ObamaCare and the Constitution in a Nutshell

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Hattip to Neo-Neocon.  I have been reading judicial decisions for over three decades and few of them are better reasoned and written than that of Judge Roger Vinson striking down ObamaCare.  Go here to read his ruling.  My favorite portion of the decision is below. ( To get the full impact of it, I suggest you have the John Adams intro video below playing while you read it.)

“It would be a radical departure from existing case law to hold that Congress can regulate inactivity under the Commerce Clause. If it has the power to compel an otherwise passive individual into a commercial transaction with a third party merely by asserting — as was done in the Act — that compelling the actual transaction is itself “commercial and economic in nature, and substantially affects interstate commerce” [see Act § 1501(a)(1)], it is not hyperbolizing to suggest that Congress could do almost anything it wanted. It is difficult to imagine that a nation which began, at least in part, as the result of opposition to a British mandate giving the East India Company a monopoly and imposing a nominal tax on all tea sold in America would have set out to create a government with the power to force people to buy tea in the first place. If Congress can penalize a passive individual for failing to engage in commerce, the enumeration of powers in the Constitution would have been in vain for it would be “difficult to perceive any limitation on federal power” [Lopez, supra, 514 U.S. at 564], and we would have a Constitution in name only. Surely this is not what the Founding Fathers could have intended.”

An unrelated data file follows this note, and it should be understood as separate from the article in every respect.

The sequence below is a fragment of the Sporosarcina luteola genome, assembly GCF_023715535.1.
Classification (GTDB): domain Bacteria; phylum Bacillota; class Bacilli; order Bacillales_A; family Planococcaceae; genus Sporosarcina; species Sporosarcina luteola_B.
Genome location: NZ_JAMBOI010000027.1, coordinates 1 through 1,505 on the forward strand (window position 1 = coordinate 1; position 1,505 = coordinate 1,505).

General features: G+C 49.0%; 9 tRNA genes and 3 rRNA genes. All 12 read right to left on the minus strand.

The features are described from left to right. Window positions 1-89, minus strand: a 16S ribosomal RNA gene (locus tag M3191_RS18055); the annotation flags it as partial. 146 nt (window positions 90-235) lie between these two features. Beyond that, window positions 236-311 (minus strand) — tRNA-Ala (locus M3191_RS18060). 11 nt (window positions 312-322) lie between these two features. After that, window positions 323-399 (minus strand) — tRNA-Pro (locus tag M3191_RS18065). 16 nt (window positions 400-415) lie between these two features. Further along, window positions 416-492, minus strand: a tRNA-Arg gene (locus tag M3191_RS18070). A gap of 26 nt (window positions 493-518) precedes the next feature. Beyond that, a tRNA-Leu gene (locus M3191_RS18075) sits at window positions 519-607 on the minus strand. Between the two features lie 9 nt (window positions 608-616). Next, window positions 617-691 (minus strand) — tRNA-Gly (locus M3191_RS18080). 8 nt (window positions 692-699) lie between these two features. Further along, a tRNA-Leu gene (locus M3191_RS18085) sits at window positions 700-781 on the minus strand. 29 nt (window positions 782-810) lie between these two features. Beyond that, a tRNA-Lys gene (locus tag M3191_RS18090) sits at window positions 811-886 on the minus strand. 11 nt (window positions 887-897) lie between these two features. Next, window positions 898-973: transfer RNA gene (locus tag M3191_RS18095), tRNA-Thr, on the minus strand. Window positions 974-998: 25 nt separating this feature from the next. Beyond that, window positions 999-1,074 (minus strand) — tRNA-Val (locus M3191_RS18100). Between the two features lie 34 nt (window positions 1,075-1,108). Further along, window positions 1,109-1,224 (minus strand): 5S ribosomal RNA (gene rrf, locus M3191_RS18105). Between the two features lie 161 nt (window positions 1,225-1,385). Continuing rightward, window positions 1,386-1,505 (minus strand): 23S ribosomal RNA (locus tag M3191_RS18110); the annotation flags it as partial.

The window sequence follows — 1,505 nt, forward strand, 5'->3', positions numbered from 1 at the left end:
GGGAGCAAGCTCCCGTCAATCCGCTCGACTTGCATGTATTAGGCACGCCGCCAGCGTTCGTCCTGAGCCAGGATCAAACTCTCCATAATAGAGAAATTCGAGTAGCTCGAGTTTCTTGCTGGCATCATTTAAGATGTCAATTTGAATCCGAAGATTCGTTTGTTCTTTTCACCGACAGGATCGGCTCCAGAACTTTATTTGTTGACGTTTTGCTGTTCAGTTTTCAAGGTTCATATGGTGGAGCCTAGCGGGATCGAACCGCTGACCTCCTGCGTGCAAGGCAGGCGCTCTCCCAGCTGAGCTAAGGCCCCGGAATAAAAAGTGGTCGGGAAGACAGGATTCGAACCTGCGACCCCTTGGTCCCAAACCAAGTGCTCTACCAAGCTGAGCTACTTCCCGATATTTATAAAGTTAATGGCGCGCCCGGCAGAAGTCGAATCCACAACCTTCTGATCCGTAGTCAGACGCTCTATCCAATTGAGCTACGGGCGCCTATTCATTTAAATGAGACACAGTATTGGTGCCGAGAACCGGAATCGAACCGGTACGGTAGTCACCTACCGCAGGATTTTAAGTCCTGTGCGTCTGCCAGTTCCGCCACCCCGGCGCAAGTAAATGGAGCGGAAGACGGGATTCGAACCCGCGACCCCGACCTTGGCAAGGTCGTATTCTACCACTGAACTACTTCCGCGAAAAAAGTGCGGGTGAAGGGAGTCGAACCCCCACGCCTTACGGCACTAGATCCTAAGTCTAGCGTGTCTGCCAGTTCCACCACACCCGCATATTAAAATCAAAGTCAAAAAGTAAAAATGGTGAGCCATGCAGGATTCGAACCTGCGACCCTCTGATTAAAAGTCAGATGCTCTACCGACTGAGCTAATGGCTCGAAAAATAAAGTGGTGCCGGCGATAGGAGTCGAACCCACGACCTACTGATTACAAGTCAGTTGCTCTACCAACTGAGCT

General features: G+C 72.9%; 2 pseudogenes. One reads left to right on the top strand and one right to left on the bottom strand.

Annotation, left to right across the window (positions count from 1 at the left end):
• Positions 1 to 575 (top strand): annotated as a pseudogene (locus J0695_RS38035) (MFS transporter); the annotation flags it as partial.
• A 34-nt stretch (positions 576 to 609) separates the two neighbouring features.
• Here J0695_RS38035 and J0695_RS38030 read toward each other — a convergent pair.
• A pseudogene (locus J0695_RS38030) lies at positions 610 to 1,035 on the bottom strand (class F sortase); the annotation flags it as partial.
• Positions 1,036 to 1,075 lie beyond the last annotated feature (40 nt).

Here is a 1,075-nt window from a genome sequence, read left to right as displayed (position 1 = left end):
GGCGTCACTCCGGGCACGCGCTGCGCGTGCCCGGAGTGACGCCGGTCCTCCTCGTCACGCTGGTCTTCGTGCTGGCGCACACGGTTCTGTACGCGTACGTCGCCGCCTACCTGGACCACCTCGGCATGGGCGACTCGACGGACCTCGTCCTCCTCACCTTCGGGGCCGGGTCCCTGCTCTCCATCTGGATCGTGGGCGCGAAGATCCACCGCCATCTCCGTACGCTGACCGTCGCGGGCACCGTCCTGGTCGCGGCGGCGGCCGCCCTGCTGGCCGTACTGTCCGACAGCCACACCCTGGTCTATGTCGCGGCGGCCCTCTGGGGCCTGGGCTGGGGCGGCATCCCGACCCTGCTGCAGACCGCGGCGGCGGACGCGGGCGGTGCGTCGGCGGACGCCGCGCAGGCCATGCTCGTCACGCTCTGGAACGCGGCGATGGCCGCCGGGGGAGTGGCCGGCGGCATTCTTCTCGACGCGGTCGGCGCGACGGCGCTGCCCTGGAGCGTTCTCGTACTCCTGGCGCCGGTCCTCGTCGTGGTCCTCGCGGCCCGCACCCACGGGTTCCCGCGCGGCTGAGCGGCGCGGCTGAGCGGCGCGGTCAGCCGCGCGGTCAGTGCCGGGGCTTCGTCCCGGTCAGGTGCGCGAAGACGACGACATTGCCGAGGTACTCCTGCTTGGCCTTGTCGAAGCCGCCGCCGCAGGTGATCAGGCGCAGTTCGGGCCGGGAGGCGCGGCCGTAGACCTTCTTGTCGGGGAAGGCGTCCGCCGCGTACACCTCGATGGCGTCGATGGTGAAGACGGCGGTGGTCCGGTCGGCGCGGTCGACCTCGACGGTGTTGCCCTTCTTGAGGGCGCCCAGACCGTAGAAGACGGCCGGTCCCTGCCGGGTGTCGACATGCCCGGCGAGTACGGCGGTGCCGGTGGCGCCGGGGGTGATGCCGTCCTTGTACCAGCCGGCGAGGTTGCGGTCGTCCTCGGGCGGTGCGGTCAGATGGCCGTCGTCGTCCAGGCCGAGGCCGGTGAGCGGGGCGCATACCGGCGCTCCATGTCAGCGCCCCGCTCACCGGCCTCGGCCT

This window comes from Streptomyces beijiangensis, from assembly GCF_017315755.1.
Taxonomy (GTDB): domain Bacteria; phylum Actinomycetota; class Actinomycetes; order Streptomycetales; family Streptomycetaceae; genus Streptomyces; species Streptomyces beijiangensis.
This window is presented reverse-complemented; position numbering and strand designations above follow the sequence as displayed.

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One Response to ObamaCare and the Constitution in a Nutshell

  • I’m coming around to the liberal objection to this particular line of argument. Congress can levy a 99% tax and use it to provide everyone unhealthy amounts of tea. I do believe ObamaCare is unconstitutional but not for the reason Judge Vinson gives.

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